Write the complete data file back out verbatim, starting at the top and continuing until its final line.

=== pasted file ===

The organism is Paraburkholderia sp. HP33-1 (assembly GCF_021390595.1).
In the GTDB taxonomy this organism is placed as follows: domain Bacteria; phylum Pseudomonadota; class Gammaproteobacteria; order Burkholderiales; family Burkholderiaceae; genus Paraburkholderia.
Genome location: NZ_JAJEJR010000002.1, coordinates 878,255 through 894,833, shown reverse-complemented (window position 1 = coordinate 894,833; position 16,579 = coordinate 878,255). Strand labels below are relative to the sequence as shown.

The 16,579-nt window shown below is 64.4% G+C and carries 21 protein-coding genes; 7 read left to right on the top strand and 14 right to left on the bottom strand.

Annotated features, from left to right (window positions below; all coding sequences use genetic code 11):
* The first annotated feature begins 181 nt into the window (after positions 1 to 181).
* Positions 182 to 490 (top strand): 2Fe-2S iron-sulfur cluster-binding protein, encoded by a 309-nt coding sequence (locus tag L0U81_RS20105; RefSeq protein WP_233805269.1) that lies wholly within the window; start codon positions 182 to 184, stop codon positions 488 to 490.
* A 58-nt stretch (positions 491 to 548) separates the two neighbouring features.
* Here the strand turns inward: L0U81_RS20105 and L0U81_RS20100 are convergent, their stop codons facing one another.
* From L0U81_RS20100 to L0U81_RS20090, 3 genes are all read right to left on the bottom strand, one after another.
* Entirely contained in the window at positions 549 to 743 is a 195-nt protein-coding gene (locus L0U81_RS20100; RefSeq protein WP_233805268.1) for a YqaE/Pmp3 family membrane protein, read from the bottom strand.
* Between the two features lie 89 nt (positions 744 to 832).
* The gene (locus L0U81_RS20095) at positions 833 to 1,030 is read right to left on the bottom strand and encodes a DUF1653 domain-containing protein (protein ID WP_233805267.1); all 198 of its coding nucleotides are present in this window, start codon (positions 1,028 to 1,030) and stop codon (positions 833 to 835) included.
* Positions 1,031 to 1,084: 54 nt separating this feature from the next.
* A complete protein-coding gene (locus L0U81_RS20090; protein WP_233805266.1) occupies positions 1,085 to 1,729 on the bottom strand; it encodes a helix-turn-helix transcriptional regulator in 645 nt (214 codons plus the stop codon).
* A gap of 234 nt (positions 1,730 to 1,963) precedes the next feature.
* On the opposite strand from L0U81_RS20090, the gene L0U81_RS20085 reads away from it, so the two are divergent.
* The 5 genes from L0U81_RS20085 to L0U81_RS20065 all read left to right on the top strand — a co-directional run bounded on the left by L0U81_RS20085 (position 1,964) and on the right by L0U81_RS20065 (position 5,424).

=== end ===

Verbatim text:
The organism is Paraburkholderia sp. HP33-1 (assembly GCF_021390595.1).
In the GTDB taxonomy this organism is placed as follows: domain Bacteria; phylum Pseudomonadota; class Gammaproteobacteria; order Burkholderiales; family Burkholderiaceae; genus Paraburkholderia.
Genome location: NZ_JAJEJR010000002.1, coordinates 878,255 through 894,833, shown reverse-complemented (window position 1 = coordinate 894,833; position 16,579 = coordinate 878,255). Strand labels below are relative to the sequence as shown.

The 16,579-nt window shown below is 64.4% G+C and carries 21 protein-coding genes; 7 read left to right on the top strand and 14 right to left on the bottom strand.

Annotated features, from left to right (window positions below; all coding sequences use genetic code 11):
* The first annotated feature begins 181 nt into the window (after positions 1 to 181).
* Positions 182 to 490 (top strand): 2Fe-2S iron-sulfur cluster-binding protein, encoded by a 309-nt coding sequence (locus tag L0U81_RS20105; RefSeq protein WP_233805269.1) that lies wholly within the window; start codon positions 182 to 184, stop codon positions 488 to 490.
* A 58-nt stretch (positions 491 to 548) separates the two neighbouring features.
* Here the strand turns inward: L0U81_RS20105 and L0U81_RS20100 are convergent, their stop codons facing one another.
* From L0U81_RS20100 to L0U81_RS20090, 3 genes are all read right to left on the bottom strand, one after another.
* Entirely contained in the window at positions 549 to 743 is a 195-nt protein-coding gene (locus L0U81_RS20100; RefSeq protein WP_233805268.1) for a YqaE/Pmp3 family membrane protein, read from the bottom strand.
* Between the two features lie 89 nt (positions 744 to 832).
* The gene (locus L0U81_RS20095) at positions 833 to 1,030 is read right to left on the bottom strand and encodes a DUF1653 domain-containing protein (protein ID WP_233805267.1); all 198 of its coding nucleotides are present in this window, start codon (positions 1,028 to 1,030) and stop codon (positions 833 to 835) included.
* Positions 1,031 to 1,084: 54 nt separating this feature from the next.
* A complete protein-coding gene (locus L0U81_RS20090; protein WP_233805266.1) occupies positions 1,085 to 1,729 on the bottom strand; it encodes a helix-turn-helix transcriptional regulator in 645 nt (214 codons plus the stop codon).
* A gap of 234 nt (positions 1,730 to 1,963) precedes the next feature.
* On the opposite strand from L0U81_RS20090, the gene L0U81_RS20085 reads away from it, so the two are divergent.
* The 5 genes from L0U81_RS20085 to L0U81_RS20065 all read left to right on the top strand — a co-directional run bounded on the left by L0U81_RS20085 (position 1,964) and on the right by L0U81_RS20065 (position 5,424).